Fourteen-year-old Jessica Miramontes stared up at a 55-foot-tall, black-and-white portrait of herself towering over the Robert F. Kennedy Community Schools entrance in Koreatown. The mural is part of a diptych by the street-art duo Cyrcle; its companion image, not yet painted, will soon depict another student, Yakal Anderson.
Miramontes squinted into the sunlight and smiled sweetly, tucking a loose strand of hair behind her ear.
“It feels good, I’m proud,” she said in Spanish through a translator. She lives nearby, and said the mural brings her comfort to think that after she graduates, a piece of her young self will remain behind: “When I leave this place, this picture, like I am now, will stay up and I can see it when I pass by.”
The mural is part of a sweeping arts project, nearly two years in the making, that’s a collaboration between the Los Angeles Unified School District and the L.A. firm Branded Arts. To inspire students to participate in the arts, 28 new murals by 30 artists are going up on the 20-acre-plus campus, the site of the former Ambassador Hotel, where Kennedy was shot in 1968. The campus, built in 2010, is home to six schools for kindergarten through 12th grade. Now it features murals — all created with low-VOC spray paint — by the likes of Shepard Fairey, Kenny Scharf, Risk, Hueman, Sam Flores and Yoskay Yamamoto.
The works will officially debut on Friday at the RFK Mural Festival, where visitors can take self-guided tours of the art. The event includes spoken-word poetry, food trucks and live music.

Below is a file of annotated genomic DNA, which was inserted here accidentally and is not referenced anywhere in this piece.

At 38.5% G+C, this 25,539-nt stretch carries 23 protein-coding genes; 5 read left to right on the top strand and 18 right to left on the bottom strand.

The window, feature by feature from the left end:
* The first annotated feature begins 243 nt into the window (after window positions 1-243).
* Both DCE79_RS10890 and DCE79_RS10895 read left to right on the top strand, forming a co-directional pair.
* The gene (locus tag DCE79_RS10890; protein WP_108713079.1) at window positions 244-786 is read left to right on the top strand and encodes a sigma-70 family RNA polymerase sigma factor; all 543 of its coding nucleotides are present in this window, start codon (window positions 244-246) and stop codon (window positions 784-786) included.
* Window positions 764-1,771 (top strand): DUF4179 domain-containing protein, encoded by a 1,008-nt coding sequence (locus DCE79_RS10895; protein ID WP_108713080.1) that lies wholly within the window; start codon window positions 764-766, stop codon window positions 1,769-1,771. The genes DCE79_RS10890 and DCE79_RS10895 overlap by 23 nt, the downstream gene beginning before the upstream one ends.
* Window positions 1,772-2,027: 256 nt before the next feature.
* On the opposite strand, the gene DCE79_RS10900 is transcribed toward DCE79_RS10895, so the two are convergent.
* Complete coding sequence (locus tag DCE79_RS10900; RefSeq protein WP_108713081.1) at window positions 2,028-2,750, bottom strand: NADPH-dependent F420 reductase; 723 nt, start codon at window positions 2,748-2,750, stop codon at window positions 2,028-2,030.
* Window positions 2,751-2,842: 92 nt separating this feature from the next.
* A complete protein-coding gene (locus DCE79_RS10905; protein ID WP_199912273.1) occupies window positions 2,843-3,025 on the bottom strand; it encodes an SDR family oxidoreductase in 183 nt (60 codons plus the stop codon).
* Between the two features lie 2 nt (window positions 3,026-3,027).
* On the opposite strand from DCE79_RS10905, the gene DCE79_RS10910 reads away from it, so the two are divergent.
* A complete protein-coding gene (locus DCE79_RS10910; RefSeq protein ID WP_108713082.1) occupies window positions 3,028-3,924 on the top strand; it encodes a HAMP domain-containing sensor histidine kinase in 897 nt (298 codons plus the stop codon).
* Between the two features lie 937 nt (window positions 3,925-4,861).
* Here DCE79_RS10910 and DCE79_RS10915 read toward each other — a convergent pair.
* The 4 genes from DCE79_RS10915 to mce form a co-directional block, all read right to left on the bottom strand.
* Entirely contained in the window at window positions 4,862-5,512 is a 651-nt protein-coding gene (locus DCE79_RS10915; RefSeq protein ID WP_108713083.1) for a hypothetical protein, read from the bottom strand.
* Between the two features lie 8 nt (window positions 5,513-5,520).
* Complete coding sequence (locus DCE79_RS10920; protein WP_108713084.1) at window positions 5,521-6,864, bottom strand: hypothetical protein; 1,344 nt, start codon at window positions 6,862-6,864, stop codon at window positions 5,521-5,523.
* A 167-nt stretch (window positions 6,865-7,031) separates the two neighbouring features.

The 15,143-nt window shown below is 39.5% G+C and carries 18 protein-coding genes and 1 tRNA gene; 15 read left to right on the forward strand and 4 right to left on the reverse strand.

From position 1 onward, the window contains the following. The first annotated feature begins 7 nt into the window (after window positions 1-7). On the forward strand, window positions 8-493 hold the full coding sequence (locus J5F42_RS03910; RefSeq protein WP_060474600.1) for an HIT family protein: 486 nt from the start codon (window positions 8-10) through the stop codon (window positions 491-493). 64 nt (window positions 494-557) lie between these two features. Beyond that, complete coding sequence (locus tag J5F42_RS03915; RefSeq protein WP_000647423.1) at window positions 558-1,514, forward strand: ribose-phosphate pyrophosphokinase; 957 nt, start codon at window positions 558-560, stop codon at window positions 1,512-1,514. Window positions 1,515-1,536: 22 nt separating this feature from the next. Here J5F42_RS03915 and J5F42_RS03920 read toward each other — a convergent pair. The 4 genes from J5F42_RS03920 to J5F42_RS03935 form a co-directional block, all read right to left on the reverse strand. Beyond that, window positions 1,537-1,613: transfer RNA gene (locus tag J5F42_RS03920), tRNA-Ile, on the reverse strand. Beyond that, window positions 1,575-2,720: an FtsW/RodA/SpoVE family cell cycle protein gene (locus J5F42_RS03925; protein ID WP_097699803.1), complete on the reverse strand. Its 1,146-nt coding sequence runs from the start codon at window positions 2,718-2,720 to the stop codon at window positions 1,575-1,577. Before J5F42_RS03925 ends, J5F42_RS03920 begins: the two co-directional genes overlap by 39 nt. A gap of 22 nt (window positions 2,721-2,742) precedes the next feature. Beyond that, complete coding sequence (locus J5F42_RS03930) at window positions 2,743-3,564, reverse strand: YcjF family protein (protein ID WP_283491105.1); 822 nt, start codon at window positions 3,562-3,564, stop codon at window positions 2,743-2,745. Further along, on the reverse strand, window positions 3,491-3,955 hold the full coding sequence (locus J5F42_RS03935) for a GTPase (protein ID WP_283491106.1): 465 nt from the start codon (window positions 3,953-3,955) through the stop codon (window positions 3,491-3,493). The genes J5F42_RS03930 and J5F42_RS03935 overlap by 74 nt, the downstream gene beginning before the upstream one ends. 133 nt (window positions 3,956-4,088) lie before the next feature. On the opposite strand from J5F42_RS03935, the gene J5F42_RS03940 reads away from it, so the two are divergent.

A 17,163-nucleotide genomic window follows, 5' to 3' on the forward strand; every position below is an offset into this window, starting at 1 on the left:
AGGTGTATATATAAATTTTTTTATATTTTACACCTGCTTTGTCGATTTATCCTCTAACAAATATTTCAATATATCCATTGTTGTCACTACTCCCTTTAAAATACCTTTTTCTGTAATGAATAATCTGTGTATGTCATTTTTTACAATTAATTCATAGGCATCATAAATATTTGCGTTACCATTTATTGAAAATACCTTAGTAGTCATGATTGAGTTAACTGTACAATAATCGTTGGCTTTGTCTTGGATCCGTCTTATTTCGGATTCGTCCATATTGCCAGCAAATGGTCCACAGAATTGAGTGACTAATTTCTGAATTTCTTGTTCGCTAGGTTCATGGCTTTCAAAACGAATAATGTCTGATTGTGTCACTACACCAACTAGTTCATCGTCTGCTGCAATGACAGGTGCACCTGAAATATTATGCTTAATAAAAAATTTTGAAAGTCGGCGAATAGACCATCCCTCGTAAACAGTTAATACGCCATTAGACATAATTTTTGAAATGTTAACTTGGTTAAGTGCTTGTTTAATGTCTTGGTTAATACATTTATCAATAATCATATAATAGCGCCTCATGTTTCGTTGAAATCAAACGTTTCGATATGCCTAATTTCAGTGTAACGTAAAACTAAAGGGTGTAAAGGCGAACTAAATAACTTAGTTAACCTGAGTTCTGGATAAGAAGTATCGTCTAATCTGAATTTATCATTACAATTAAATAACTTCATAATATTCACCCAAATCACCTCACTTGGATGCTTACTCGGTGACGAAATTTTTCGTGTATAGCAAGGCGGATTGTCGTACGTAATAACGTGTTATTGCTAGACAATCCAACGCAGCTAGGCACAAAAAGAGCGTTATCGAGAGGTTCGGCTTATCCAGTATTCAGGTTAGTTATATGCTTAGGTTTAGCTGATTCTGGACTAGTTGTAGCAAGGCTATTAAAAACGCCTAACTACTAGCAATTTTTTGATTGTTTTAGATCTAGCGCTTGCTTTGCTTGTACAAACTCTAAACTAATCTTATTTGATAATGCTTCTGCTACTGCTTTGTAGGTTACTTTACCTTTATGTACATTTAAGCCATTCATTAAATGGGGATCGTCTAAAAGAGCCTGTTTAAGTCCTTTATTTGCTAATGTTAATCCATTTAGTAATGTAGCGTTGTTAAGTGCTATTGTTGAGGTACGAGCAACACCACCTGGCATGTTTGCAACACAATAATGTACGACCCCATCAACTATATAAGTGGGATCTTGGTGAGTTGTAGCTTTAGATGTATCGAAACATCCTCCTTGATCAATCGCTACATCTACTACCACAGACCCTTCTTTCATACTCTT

For now, Fairey’s still-drying portrait of Kennedy hangs above the Paul Schrade Library entrance. Paige Smith’s sculptural geodes dangle from the entrance ceiling. Many of the RFK schoolchildren participated in the mural-making, suggesting themes for the artists’ works or serving as production assistants. They helped to prep blank mural walls with tape and later filled in sketched areas with paint. One alum, 19-year-old Jose Maradiaga-Andrade, now an intern at Branded Arts, painted a mural of his own, a young boy peering over the U.S.-Mexico border with the word “Hope” beside it.
“I’ve always wanted to do a mural festival like this,” said Branded Arts’ Warren Brand. “But where are you gonna find 30 walls within a two-block radius where all the building owners are on board? It’s a good partnership.”
Festival organizers will open a gallery exhibition in the Schrade Library on Friday, featuring prints and original paintings by many of the mural artists. They’ll hang side by side with student artworks.
Brand will lead by-appointment tours of the murals, after school hours, for the next month or so. He’s training students to take over as tour guides.
The RFK Mural Festival runs 5 p.m. to 11 p.m. Friday at 701 S. Catalina St.